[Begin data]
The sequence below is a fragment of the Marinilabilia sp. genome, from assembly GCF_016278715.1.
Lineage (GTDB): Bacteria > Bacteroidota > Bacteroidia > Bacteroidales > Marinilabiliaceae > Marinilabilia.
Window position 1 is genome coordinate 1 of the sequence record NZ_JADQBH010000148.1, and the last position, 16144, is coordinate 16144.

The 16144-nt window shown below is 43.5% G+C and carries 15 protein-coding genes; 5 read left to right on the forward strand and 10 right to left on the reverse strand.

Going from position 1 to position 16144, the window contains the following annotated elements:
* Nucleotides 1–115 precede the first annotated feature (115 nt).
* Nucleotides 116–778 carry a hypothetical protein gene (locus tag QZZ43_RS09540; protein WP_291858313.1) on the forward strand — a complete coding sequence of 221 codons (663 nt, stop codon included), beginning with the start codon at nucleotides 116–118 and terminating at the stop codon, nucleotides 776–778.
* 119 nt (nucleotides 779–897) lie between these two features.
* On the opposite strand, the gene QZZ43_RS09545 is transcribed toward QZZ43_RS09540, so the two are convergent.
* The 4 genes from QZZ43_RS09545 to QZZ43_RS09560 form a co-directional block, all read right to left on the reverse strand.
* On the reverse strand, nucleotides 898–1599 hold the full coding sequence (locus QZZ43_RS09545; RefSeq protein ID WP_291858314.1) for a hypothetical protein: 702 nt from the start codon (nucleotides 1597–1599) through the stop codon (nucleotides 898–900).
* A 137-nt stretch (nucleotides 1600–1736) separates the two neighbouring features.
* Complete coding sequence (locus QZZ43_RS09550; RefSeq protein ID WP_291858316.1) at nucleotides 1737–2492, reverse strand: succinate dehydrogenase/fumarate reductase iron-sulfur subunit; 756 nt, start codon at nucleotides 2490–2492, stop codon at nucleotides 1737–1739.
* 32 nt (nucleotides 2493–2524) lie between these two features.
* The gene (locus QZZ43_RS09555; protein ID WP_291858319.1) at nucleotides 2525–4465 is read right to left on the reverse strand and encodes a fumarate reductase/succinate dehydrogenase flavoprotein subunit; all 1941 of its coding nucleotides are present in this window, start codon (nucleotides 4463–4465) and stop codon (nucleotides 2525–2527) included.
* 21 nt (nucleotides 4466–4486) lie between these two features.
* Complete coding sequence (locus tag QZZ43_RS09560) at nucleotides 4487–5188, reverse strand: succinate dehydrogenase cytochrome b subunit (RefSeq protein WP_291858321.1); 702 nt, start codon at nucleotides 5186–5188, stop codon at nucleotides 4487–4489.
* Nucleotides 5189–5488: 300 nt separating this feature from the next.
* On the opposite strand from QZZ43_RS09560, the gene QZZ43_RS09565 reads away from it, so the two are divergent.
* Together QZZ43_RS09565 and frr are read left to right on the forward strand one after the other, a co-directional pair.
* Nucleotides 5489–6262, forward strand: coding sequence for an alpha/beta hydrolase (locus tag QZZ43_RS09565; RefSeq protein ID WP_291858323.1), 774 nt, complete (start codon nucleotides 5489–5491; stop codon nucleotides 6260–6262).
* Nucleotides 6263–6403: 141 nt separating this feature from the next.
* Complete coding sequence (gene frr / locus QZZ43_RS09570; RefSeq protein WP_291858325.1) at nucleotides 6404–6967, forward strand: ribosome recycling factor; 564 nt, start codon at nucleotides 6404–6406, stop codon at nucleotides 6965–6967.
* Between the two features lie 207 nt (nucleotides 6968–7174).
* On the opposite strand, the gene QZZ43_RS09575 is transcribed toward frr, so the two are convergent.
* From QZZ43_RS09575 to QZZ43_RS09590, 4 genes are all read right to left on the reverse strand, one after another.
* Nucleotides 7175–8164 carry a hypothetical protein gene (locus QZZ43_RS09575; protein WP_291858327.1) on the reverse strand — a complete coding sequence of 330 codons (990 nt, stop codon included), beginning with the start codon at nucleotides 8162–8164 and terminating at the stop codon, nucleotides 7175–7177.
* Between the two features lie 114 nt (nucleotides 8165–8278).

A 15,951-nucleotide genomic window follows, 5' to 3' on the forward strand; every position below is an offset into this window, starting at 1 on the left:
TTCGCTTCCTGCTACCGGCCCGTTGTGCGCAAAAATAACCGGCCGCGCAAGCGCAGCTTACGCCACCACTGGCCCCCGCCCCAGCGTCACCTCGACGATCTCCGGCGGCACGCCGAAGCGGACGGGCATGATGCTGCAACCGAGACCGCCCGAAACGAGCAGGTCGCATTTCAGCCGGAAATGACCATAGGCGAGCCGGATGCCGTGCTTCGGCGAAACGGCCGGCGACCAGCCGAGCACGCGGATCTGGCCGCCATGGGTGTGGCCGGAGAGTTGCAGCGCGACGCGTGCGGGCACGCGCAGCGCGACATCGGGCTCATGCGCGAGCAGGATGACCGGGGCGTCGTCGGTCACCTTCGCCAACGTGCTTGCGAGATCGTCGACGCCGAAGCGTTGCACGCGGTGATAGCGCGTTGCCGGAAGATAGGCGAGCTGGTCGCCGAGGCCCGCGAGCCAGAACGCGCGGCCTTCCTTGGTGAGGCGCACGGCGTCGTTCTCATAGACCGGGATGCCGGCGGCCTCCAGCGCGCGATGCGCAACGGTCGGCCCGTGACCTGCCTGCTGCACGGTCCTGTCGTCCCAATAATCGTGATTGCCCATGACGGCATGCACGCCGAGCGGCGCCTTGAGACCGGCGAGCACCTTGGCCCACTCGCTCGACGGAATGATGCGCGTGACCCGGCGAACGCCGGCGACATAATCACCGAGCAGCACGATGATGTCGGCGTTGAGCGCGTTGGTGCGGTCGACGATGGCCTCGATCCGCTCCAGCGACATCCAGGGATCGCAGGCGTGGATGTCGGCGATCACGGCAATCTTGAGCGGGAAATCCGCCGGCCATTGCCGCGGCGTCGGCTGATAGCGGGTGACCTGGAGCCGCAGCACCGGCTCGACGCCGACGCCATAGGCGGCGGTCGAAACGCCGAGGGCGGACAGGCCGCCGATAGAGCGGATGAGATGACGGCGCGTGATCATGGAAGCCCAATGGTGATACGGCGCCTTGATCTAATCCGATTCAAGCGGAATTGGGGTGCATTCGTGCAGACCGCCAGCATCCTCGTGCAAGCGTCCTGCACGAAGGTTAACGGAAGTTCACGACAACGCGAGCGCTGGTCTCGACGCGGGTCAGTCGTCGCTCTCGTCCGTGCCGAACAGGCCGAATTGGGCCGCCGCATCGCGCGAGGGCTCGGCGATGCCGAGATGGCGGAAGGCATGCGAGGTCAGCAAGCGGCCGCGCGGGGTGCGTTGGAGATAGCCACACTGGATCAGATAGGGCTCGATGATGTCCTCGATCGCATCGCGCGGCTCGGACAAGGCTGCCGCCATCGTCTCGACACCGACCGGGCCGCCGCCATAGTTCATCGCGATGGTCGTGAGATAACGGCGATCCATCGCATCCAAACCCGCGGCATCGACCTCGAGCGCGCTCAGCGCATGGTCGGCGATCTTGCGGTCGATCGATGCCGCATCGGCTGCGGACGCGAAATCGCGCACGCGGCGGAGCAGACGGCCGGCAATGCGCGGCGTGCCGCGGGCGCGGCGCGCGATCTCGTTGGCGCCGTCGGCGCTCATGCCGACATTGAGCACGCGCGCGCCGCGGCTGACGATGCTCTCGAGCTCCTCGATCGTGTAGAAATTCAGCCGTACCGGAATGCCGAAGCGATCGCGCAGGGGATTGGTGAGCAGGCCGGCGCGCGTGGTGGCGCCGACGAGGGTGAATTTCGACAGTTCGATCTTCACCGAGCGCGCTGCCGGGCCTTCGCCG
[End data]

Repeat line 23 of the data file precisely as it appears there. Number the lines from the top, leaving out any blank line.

* Complete coding sequence (gene frr / locus QZZ43_RS09570; RefSeq protein WP_291858325.1) at nucleotides 6404–6967, forward strand: ribosome recycling factor; 564 nt, start codon at nucleotides 6404–6406, stop codon at nucleotides 6965–6967.